Romana Tomc, State Secretary of the Ministry of Labour, Family and Social Affairs of Slovenia, speaking on behalf of the European Union, said legal obligations and political commitments must be translated into human and financial resource allocation for achieving gender equality and women’s full enjoyment of human rights and freedoms.  National budgets must be used in a gender-sensitive manner, and that required allocating adequate funds to empower women and overcome gender inequalities and stereotypes, as well as gender-sensitive planning, executing and monitoring of general budgets.  That view was manifested in the European Union’s multi-year programme and priorities on gender equality, which included action to encourage gender budgeting.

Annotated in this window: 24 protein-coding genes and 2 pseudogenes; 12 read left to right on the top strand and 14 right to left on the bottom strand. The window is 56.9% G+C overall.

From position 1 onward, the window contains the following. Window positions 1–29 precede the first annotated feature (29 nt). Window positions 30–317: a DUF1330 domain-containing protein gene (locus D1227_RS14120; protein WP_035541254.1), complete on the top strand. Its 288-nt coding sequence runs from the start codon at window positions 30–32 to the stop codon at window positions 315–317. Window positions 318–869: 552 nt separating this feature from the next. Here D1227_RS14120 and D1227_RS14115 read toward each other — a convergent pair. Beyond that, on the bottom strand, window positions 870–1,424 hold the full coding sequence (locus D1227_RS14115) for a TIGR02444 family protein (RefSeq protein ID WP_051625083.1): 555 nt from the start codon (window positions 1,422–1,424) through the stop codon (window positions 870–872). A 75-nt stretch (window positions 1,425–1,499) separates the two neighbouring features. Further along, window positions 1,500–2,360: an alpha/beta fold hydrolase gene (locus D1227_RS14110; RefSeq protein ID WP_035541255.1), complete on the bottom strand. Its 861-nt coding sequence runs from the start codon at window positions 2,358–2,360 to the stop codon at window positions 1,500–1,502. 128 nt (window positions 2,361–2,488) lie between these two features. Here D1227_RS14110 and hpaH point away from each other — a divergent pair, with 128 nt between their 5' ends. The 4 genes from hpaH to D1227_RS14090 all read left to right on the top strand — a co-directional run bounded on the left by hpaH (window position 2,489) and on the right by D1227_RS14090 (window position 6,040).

Flavia García, Secretary of State for Women of the Dominican Republic, speaking on behalf of the Rio Group, said that, while the United Nations had been targeting women’s rights and gender equality since the first World Conference on Women in 1975, Member States were struggling to achieve equal opportunities for women in such areas as nutrition, education, employment and democracy.  Women were still battling deep–rooted social and cultural attitudes and standards, and some actors were indifferent to, or sceptical of, the gains that had been made.  She proposed stronger coordination among United Nations agencies, civil society and States to achieve the goals set by the Beijing Platform for Action.